But Abigael makes several points. When Harry confronts her about her little plan, she says to him —and this is a real, direct quote— “I see you. Forget about the Darklighter, to me you are whole.” And biiiiitch, she could’ve gotten the draws right there if not for Macy’s interruption. This time, though, Harry was legitimately needed so Macy wasn’t intentionally blocking, even if the timing was unfortunate.
Speaking of unfortunate timing, Jordan is turning 26 and the Ghost of Witch’s past decides to enact her dead at 25, curse and kill him literally two hours before the deadline. Maggie briefly thwarts her, but when she escapes from a magical trap, Maggie has to bring Jordan into the command center to protect him. He learns about witches and his family’s Witch Hunting legacy in the same day. Maggie eventually convinces the witch to spare him, which she does, but she warns that the curse isn’t so easily broken and says Jordan has to “balance the scales of Justice,” which is vague.
I don’t know what Jordan’s role is, but maybe breaking the curse for real for real means helping the Charmed Ones protect other witches. Then again, that storyline seems to have been abandoned (or maybe, since Abigael is acting Overlord, she’s put a moratorium on witch murder, even though coming for witches was her entire platform). I do know that I like Jordan and Maggie together and the writers clearly want me to want them to be together but instead of making this one thing simple, they have to complicate it for the drama of it all.
The women being witches who are being targeted and hunted by demons and other unknown threats is drama enough. Having a relatively low-key, healthy relationship with a significant other will not take away from that. But I guess if Macy can’t have a Harry, and Mel can’t have Kat, Maggie doesn’t get a romantic situation either. If there is a deliberate message here about Independence and not needing a man or a romantic relationship to be valued, skip it.
Skip any of the “lessons,” especially Abbie’s particularly brazen ones. You can just show characters doing things that are impactful and the fact of them doing it is a point made. Abigael usurping her half-brother and taking control over demonkind, and the visual of her presiding over a room full of men (or male-presenting demons) is a stronger point than any of her several monologues about it. This show needs to do less talking and more showing. It needs to trust its audience and stop making plain statements that make everything feel like a bid for woke points instead of a genuine sentiment.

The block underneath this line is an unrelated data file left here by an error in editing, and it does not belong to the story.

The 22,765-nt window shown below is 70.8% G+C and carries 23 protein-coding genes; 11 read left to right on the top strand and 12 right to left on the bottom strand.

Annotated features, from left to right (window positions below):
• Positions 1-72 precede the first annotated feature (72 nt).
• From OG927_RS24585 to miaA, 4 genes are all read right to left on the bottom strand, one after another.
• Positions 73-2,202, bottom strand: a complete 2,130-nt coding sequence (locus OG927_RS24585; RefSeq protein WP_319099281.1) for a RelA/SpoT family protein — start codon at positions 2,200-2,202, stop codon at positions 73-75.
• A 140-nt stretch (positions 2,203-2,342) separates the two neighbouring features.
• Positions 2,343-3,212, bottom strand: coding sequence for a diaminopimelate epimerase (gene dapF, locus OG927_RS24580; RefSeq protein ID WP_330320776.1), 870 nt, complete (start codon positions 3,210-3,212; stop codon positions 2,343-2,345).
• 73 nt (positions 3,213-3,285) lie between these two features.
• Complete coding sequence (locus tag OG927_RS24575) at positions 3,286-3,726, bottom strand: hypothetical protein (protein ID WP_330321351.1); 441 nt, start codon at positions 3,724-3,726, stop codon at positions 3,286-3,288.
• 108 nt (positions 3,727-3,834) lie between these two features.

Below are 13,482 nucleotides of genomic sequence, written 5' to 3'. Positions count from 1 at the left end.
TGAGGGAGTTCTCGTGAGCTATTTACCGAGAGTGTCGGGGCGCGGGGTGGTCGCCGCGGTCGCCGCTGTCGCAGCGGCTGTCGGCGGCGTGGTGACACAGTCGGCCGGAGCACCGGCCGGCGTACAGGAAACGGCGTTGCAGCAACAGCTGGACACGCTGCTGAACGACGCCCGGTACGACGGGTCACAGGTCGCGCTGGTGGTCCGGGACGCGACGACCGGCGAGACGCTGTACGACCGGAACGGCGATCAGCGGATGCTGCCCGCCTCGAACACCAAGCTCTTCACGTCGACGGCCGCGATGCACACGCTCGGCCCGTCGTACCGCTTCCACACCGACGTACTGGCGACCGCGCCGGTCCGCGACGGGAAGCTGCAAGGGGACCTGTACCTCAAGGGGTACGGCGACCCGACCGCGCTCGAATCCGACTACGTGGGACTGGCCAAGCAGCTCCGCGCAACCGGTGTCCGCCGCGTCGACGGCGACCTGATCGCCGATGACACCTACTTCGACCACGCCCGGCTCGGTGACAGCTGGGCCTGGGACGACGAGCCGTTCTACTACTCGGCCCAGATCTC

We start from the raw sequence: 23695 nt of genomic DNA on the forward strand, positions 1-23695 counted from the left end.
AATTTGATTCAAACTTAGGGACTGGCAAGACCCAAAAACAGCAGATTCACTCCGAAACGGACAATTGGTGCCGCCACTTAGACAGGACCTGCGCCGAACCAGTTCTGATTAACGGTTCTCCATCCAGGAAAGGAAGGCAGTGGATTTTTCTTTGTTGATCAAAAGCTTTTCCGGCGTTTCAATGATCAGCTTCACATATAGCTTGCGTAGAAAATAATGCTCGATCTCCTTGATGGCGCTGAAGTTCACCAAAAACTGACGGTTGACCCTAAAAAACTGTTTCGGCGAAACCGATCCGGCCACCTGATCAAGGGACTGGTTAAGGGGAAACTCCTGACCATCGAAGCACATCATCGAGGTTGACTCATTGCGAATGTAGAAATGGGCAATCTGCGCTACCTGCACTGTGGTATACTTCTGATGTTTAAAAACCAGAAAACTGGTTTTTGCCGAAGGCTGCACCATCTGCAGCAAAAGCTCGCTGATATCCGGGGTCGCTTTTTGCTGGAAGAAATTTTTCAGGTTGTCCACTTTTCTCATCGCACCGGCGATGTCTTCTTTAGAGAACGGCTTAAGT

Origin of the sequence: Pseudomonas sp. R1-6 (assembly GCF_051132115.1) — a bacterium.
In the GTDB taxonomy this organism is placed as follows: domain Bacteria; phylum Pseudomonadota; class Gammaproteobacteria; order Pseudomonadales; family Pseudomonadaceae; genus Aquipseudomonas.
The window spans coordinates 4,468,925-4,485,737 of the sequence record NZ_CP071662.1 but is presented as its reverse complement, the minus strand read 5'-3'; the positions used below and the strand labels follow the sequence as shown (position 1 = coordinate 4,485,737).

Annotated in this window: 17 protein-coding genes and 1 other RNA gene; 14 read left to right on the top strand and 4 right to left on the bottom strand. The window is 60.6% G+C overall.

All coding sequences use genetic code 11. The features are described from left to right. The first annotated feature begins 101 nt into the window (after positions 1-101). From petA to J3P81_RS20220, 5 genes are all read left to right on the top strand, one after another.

The original Charmed wasn’t marketed as a feminist show, they just had women doing hella stuff independently, and women who didn’t need men to be successful, or to be powerful. And even though they made missteps (some things do not look right with this 2020 hindsight) they were doing things we think of as feminist or progressive, not because they were trying to tell us that’s what it was, but because that’s actually what it was. This rebooted Charmed needs to put their intention in the characters actions, not their vocabulary.
What I need to happen as soon as possible, is Dark Harry to hit them with the, “surprise, bitch…” so we can get back to the fun angst and will-they-won’t-they, and Macy flirting with her own dark side, and Harry having an existential crisis, and Dark Harry waffling between his duty and his feelings. I need one of these villains to do something, anything… Because the story feels stagnant. There is nothing to lose and nothing to gain, and I think that’s the biggest sin of all… There are no stakes.